Justin White, Landscaping Lessons | Part 4: Preparing for Wildfire Season – Santa Cruz Sentinel

Hope you are all working on fire hardening your home and improving the security of your property. We know all too well how quickly a fire can start and spread, so it’s important to be prepared for whatever Mother Nature throws at you. The completion of this multi-part series will cover the outer area of ​​the defensible space for fire protection – Zone 2. While each of the three zones has specific instructions, they all exhort the same purpose: to reduce the spread of wildfires and the ability of embers to start.

I spoke to a customer recently and found it difficult to get home insurance for their property. I explained that in a forest fire, the fire tends to spread through the embers that are blown around in the wind. These embers can be carried in the wind for miles and blown under decks and other flammable surfaces, causing your building to catch fire. Even if you don’t have many trees around your home, it’s still important to keep your property clean and in good condition in the event a fire breaks out nearby.

“Zone 2 extends 9 to 30 feet from buildings, structures, decks, etc., or up to your property line, whichever is closer.”

Here are some ideas you can use to harden your property in Zone 2:

If you have natural land on your property, it is important that the grass and weeds are cut to a height of four inches. Typically, you need to mow three to four times a season to keep the grass from becoming a hazard.

Make space between bushes and undergrowth. We don’t always want to clear our land, especially since this can lead to erosion problems in winter. What’s better than clear-cutting is carefully removing shrubs and plants so you have space between them. When installing a new landscape, be sure to leave space between the plants in your design.

Remove any leaves, needles, and small twigs that collect in this area. These elements can easily catch fire from these flying embers. You can be a little less strict in zone 2 and piling the leaves up to 3 inches before removing them. Remember that in Zone 0 & 1 you should remove leaves at least every week.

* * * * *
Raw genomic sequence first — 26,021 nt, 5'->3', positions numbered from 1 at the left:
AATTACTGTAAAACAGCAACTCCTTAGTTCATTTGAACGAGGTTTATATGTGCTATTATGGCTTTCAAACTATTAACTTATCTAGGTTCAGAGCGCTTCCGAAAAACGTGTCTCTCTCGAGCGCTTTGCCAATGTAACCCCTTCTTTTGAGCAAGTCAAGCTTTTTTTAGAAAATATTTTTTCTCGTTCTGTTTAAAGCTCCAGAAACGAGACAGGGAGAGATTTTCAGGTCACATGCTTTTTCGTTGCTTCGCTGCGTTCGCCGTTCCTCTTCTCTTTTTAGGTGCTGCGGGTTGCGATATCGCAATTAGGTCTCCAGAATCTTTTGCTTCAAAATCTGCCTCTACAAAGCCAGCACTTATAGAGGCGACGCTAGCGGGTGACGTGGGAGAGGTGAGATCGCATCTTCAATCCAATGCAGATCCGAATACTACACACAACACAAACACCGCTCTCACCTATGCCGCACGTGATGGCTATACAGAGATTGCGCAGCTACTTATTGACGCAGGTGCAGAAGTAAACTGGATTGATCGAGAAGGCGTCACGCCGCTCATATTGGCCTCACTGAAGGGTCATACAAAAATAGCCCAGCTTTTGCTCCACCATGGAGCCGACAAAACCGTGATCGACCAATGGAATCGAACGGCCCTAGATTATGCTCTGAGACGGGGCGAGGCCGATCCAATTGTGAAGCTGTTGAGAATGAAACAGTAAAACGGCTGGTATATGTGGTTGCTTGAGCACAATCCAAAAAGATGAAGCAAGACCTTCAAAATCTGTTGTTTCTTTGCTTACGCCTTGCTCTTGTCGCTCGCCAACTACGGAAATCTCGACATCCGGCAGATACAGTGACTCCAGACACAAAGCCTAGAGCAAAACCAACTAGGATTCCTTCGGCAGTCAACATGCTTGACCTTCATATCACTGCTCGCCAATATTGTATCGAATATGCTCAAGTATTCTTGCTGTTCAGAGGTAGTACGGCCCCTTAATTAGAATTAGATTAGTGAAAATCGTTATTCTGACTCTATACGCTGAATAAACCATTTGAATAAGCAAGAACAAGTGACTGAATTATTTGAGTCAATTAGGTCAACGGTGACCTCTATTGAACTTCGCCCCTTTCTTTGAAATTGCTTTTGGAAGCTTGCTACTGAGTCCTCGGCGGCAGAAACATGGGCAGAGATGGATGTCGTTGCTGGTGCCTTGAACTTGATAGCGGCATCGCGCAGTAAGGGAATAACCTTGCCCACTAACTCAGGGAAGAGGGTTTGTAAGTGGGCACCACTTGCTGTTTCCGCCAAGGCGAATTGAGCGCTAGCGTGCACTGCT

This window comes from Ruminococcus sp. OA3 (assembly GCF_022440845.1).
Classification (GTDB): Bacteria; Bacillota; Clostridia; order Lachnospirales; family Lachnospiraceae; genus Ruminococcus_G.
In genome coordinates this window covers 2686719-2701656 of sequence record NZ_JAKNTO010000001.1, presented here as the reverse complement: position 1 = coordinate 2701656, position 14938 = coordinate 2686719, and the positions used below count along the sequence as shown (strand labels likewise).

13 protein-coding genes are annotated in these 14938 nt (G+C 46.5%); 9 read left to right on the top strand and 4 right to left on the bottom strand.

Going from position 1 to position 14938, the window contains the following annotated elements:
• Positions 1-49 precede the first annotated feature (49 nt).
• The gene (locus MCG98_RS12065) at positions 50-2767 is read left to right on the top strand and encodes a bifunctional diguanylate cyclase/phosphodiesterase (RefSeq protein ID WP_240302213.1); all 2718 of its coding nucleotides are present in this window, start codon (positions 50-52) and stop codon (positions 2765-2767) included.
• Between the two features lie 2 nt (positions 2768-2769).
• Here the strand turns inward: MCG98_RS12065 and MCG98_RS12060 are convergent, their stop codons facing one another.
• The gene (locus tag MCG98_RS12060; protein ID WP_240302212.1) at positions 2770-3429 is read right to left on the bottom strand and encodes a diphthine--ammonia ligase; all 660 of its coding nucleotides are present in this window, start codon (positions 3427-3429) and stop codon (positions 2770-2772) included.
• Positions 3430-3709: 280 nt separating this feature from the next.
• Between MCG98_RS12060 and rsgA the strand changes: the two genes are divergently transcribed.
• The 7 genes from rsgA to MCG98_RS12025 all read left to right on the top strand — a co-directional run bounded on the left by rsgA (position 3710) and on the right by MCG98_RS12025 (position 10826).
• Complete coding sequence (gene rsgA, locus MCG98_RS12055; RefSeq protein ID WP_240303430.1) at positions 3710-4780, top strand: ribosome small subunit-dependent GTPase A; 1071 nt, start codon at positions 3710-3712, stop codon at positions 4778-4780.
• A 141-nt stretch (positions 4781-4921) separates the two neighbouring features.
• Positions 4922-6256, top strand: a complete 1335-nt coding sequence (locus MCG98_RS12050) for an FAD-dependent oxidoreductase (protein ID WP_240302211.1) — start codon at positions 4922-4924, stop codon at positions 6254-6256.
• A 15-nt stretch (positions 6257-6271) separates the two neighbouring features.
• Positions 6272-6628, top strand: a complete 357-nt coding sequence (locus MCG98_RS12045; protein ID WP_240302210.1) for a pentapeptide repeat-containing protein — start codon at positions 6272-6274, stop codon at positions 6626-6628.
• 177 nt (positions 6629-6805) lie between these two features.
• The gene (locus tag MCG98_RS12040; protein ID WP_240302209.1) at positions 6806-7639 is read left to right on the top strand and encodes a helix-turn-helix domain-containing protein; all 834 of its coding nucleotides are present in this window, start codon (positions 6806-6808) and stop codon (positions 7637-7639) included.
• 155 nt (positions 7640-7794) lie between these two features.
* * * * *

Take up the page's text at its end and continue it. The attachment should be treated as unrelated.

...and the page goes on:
In previous articles I mentioned that you shouldn’t be storing your firewood in Zone 0 or 1, so where do you put it? Well, it goes into zone 2. The best thing you can do is to clear 10 feet in each direction of the pile of wood to the bare ground. This gives you the best chance of putting out a fire if the pile of wood becomes entangled.

Fire safety has become a priority here in California and as conscious members of the community it is our responsibility to do everything in our power to fight flames. Readiness and proactivity are the first steps, so take these defensible space tactics to heart and let’s help protect our homes.

Justin White is CEO of K&D Landscaping, headquartered in Watsonville, California, and was named Business of the Year 2020 by the Pajaro Valley Chamber of Commerce. White is also the current president of the local California Landscape Contractors Association (CLCA) on the central coast. He is involved in several nonprofit organizations across the community. For more information on landscaping, outdoor and gardening needs, please contact K&D Landscaping at kndlandscaping.com.

Comments are closed.